175 Synthetic Systems Biology II

Monday, October 29, 2012: 3:15 PM
Crawford East (Westin )
Systems biology is the study of whole biological ensembles, rather than isolated parts, in order to build a predictive biological understanding of a defined systemís behavior. Synthetic biology has been defined as the design and construction of systems that exhibit complex dynamical or logical behavior. The intersection between these two fields is likely to significantly enhance efforts in design-based biological engineering and therefore greatly increase human capability. This session will cover current applications of systems biology theory and techniques to aid in the design of synthetic biological systems. In addition, efforts that apply synthetic biology research as new tools to expand systems-level understanding or as new concepts in systems biology are of interest.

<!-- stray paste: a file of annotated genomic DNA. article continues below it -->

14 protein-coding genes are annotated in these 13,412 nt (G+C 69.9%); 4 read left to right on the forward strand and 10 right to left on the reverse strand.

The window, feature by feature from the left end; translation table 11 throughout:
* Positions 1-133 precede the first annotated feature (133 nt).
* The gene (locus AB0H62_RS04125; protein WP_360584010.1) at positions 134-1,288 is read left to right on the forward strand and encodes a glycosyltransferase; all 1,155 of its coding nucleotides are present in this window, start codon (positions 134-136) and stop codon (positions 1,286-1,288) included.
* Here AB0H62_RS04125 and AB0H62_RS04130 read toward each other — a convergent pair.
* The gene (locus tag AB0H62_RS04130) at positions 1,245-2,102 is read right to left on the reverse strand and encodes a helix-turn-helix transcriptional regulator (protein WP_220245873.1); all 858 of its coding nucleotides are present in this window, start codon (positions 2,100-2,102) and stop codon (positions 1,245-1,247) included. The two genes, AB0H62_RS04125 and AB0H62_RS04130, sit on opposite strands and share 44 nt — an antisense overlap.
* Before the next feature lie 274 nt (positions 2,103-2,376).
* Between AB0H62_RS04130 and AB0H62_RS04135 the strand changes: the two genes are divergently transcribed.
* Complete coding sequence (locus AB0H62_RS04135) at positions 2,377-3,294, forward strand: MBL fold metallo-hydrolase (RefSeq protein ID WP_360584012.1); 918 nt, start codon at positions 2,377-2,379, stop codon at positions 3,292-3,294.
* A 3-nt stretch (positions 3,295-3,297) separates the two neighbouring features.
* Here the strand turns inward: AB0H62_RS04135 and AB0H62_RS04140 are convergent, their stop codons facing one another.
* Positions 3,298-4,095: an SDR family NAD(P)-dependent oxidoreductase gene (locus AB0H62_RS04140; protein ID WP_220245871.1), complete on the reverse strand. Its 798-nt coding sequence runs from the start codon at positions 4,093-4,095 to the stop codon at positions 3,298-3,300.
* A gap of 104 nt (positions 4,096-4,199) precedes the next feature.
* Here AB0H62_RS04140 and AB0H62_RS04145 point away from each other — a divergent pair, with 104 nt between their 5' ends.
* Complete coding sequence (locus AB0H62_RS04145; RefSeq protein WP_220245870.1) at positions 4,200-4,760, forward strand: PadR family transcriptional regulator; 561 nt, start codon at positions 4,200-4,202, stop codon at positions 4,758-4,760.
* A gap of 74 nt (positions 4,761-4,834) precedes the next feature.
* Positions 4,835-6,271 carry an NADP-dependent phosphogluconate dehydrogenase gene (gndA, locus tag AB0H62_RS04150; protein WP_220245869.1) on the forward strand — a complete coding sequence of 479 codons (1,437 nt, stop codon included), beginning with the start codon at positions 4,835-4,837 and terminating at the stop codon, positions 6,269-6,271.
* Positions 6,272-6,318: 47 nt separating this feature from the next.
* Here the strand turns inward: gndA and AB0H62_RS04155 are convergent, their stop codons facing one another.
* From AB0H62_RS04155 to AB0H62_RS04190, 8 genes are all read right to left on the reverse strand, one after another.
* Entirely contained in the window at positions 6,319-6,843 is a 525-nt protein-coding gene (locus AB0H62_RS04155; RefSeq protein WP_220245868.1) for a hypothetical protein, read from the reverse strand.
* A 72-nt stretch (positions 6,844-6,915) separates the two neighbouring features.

Topical A: Systems Biology

Michael C. Jewett
Email: m-jewett@northwestern.edu

Kristala Prather
Email: kljp@mit.edu

3:15 PM
(175a) Multiplex Recombineering-Enabled Genome Editing Tools
Nanette R. Boyle, Sean A. Lynch, Thomas J. Mansell and Ryan T. Gill

3:33 PM
(175b) Elucidating the Genetic Architecture of Isobutanol Tolerance in Escherichia Coli Through Targeted Genome Engineering and High Throughput Screening
Jeremy J. Minty, Jihyang Park, Lawrence Lai, Ted A. Zaroff III, Brian N. Johnson, Mark A. Burns, Harris Wang, George M. Church and Xiaoxia Lin

5:03 PM
See more of this Group/Topical: Topical A: Systems Biology